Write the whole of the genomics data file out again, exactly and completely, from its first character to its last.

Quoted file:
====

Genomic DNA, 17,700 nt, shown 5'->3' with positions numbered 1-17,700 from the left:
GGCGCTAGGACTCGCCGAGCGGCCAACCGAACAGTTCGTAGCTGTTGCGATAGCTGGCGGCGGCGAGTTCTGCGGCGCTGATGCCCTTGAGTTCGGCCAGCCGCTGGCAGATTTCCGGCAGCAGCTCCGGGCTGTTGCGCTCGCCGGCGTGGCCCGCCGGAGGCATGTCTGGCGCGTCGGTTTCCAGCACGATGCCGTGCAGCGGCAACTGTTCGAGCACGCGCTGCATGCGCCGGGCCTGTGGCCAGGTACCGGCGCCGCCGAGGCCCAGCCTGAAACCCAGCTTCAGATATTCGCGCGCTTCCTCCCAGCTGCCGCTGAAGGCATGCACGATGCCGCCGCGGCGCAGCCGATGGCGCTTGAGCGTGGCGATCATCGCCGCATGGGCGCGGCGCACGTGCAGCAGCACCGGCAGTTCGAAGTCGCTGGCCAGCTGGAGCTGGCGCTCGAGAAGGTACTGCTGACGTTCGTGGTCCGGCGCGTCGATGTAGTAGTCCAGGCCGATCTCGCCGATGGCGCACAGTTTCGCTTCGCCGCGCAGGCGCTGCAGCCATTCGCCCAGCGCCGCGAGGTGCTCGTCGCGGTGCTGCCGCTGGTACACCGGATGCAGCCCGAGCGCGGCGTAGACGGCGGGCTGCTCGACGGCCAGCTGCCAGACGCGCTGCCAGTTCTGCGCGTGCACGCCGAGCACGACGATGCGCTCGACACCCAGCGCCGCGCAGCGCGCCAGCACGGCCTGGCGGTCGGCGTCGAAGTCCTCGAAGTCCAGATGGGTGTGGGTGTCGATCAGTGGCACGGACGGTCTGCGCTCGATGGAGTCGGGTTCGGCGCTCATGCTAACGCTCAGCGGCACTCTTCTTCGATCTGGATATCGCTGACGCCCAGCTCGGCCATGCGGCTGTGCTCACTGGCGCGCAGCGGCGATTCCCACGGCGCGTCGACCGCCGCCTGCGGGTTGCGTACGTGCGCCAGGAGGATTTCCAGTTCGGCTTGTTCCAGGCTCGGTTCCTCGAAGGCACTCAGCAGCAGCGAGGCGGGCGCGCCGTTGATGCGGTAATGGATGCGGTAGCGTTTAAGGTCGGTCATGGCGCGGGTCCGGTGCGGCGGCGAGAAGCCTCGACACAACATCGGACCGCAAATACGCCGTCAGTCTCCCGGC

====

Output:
Genomic DNA, 17,700 nt, shown 5'->3' with positions numbered 1-17,700 from the left:
GGCGCTAGGACTCGCCGAGCGGCCAACCGAACAGTTCGTAGCTGTTGCGATAGCTGGCGGCGGCGAGTTCTGCGGCGCTGATGCCCTTGAGTTCGGCCAGCCGCTGGCAGATTTCCGGCAGCAGCTCCGGGCTGTTGCGCTCGCCGGCGTGGCCCGCCGGAGGCATGTCTGGCGCGTCGGTTTCCAGCACGATGCCGTGCAGCGGCAACTGTTCGAGCACGCGCTGCATGCGCCGGGCCTGTGGCCAGGTACCGGCGCCGCCGAGGCCCAGCCTGAAACCCAGCTTCAGATATTCGCGCGCTTCCTCCCAGCTGCCGCTGAAGGCATGCACGATGCCGCCGCGGCGCAGCCGATGGCGCTTGAGCGTGGCGATCATCGCCGCATGGGCGCGGCGCACGTGCAGCAGCACCGGCAGTTCGAAGTCGCTGGCCAGCTGGAGCTGGCGCTCGAGAAGGTACTGCTGACGTTCGTGGTCCGGCGCGTCGATGTAGTAGTCCAGGCCGATCTCGCCGATGGCGCACAGTTTCGCTTCGCCGCGCAGGCGCTGCAGCCATTCGCCCAGCGCCGCGAGGTGCTCGTCGCGGTGCTGCCGCTGGTACACCGGATGCAGCCCGAGCGCGGCGTAGACGGCGGGCTGCTCGACGGCCAGCTGCCAGACGCGCTGCCAGTTCTGCGCGTGCACGCCGAGCACGACGATGCGCTCGACACCCAGCGCCGCGCAGCGCGCCAGCACGGCCTGGCGGTCGGCGTCGAAGTCCTCGAAGTCCAGATGGGTGTGGGTGTCGATCAGTGGCACGGACGGTCTGCGCTCGATGGAGTCGGGTTCGGCGCTCATGCTAACGCTCAGCGGCACTCTTCTTCGATCTGGATATCGCTGACGCCCAGCTCGGCCATGCGGCTGTGCTCACTGGCGCGCAGCGGCGATTCCCACGGCGCGTCGACCGCCGCCTGCGGGTTGCGTACGTGCGCCAGGAGGATTTCCAGTTCGGCTTGTTCCAGGCTCGGTTCCTCGAAGGCACTCAGCAGCAGCGAGGCGGGCGCGCCGTTGATGCGGTAATGGATGCGGTAGCGTTTAAGGTCGGTCATGGCGCGGGTCCGGTGCGGCGGCGAGAAGCCTCGACACAACATCGGACCGCAAATACGCCGTCAGTCTCCCGGC